You Cannot Step Twice into the Same River

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You Cannot Step Twice into the Same River
© Alia Syed. Image courtesy Talwar Gallery, New York/ Delhi.

A part of Totally Thames 2014, this video and photography exhibition questions the method of documentary, including the ideas of truth amid intersecting narratives, historical evidence and firsthand accounts of events. With performances by Patrick Coyle and Holly Slingsby on the opening night along with the work of Alia Syed, Ellie Ga, and Laura Pawela an examination of the River Thames’s history will be revealed.

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Laura Pawela remembers a carefree childhood with her two sisters and one brother, playing in their back garden, playing near the local coal mine: “I still remember the smell and playing in the heap near the mine…my playground.”


37-year-old Pawela also remembers parents who were creative, who didn’t focus on negative things, a life that “wasn’t so hard”. But this was a childhood in Poland under Soviet communism and there are other memories too: the recollections of a child who could only buy sweets from a special shop “it was allowed, but only if you had dollars”, more serious recollections such as her parents being denied travel abroad, darker reminiscences of food not being available in shops, tanks being present on the streets, the chaos that ensued when communism fell. Out of this shifting landscape, emerged the talented, charming, Pawela, a multi-faceted artist whose practice includes sculpture, photography, illustration, installation and videos.


The Pump House Gallery exhibition, You cannot step twice into the same river considers the reliability of documented information and challenges the notion of truth. Pawela’s work often traverses two realities: the actual and the fictional; she creates mockumentaries, works based on true stories, but changes history a little, mixing reality with unreality. In this exhibition, she is showing ‘Ocean/Lemonade’ (2011), pictured above, a video inspired by the beliefs of a nineteenth century settlement in Ohio, USA. In 1844, followers of Charles Fourier paid him $25 in annual rent to reside in Utopia, located on the northern banks of the Ohio River.  For this, each family received a wooden house and a small patch of land. The sect believed that if they lived in the commune, led an exemplary life, and followed strict rules, this would result in peace on earth for 35,000 years. They also believed that they would experience a sign just ahead of the 35,000 years of peace: the rivers and oceans would turn to lemonade.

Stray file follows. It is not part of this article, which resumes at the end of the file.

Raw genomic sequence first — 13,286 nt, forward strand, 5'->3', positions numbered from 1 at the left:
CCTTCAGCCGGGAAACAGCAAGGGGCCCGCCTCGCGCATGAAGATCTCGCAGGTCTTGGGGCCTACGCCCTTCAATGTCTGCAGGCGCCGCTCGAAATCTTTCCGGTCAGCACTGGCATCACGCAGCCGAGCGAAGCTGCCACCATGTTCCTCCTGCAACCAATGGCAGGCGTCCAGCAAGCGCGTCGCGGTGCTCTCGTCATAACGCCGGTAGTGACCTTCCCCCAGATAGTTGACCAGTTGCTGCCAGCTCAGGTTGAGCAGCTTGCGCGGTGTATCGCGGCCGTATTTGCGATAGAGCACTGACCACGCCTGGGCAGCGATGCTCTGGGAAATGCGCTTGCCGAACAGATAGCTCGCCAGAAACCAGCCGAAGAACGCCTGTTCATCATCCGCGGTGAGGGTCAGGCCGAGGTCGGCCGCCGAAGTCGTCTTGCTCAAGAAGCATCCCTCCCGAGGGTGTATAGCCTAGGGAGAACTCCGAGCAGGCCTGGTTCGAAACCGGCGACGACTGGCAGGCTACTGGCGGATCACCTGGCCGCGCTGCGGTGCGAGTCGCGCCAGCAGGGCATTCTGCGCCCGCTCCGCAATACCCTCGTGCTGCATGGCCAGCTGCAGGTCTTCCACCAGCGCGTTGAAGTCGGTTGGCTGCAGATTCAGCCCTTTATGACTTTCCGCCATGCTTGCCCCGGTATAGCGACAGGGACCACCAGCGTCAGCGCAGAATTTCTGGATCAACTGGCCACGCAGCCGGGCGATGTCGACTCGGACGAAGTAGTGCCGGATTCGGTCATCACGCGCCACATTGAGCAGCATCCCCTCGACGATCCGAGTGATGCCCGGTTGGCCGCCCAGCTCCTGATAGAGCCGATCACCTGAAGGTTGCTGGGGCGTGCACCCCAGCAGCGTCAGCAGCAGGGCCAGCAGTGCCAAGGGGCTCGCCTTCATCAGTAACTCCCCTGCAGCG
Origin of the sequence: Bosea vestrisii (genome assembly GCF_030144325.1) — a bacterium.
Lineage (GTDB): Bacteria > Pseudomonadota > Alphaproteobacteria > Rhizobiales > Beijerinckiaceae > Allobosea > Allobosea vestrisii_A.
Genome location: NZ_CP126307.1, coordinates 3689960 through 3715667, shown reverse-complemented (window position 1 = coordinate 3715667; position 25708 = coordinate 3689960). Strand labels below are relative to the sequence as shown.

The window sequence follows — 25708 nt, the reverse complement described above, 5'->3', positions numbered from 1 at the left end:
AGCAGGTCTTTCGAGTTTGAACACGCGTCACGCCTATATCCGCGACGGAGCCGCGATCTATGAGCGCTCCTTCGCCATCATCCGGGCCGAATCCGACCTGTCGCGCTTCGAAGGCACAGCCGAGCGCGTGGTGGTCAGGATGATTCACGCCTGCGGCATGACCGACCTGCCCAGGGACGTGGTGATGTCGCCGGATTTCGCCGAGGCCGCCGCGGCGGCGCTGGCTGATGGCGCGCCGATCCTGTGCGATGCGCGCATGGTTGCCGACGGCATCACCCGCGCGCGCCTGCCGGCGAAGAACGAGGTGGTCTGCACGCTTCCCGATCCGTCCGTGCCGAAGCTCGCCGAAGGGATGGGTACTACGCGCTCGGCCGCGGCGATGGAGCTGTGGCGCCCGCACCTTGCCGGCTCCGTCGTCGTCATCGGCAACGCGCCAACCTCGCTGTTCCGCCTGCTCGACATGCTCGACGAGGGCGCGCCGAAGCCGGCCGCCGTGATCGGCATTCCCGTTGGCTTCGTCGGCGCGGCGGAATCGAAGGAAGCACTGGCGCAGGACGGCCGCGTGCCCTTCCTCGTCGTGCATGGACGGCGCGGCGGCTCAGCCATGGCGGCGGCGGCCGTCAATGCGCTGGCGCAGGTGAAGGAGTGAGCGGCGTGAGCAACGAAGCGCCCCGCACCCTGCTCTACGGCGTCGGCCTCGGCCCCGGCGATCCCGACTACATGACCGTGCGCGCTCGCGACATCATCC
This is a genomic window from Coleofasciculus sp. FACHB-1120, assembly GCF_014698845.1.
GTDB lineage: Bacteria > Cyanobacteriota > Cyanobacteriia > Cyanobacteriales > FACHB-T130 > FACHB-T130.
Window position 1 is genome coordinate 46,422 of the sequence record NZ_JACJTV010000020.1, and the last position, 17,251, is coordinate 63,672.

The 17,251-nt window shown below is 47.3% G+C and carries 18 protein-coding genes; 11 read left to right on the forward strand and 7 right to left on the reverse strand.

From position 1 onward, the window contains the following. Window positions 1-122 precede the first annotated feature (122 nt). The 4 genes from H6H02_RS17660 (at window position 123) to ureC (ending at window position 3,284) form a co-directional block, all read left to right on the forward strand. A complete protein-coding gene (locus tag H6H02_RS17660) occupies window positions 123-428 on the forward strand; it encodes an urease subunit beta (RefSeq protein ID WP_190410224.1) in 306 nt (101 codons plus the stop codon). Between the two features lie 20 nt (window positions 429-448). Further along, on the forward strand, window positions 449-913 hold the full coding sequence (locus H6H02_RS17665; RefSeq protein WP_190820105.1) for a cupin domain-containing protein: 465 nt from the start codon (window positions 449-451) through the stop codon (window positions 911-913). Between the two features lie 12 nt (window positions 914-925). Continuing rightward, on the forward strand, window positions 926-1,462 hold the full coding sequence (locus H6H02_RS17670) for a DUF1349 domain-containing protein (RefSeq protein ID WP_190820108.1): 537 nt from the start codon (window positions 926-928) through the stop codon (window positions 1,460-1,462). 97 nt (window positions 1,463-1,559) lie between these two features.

Tragically, not only did they not experience the sign, but the banks of the Ohio River breached in 1847 and most of the community were swept to their deaths in the ensuing flood. In Pawela’s mesmeric video, she imagines the longed-for sign: a swirling, crashing, powerful ocean gradually changing colour from blue to yellow as it transforms into lemonade.  


Pawela’s other artworks also illustrate a history – her own, the lives of others, an object’s past. Some are truthful, some are enhanced. ‘Heart’ (2008), is a piece of coal sculpted in the shape and size of a human heart. She recalls her childhood in Upper Silesia, often called the Black Land due to the coal mining in the area. The sculpture is a gesture to express her emotional bonding with Silesia, an area which she still feels strongly connected to, despite not having lived there for many years. ‘Untitled (Pig Skin)’ (2009), is a found object – a fragment of pig skin that she found hanging on a tree branch, for birds to feed on. When she found it, it was dirty and as hard as stone, and she felt it must have been hanging on the tree for many months. To others it might appear strange or inexplicable but, to her, it looked like a piece of jewellery (hence her decision to ornament it further). She finds inspiration in the unnameable, the uncanny, the unusual. 

Pawela’s work is thought-provoking and interesting. She plans to produce a full length film documenting the tale of the Utopian settlers. I, for one, am looking forward to seeing how that will be interpreted.

 Melissa Scallan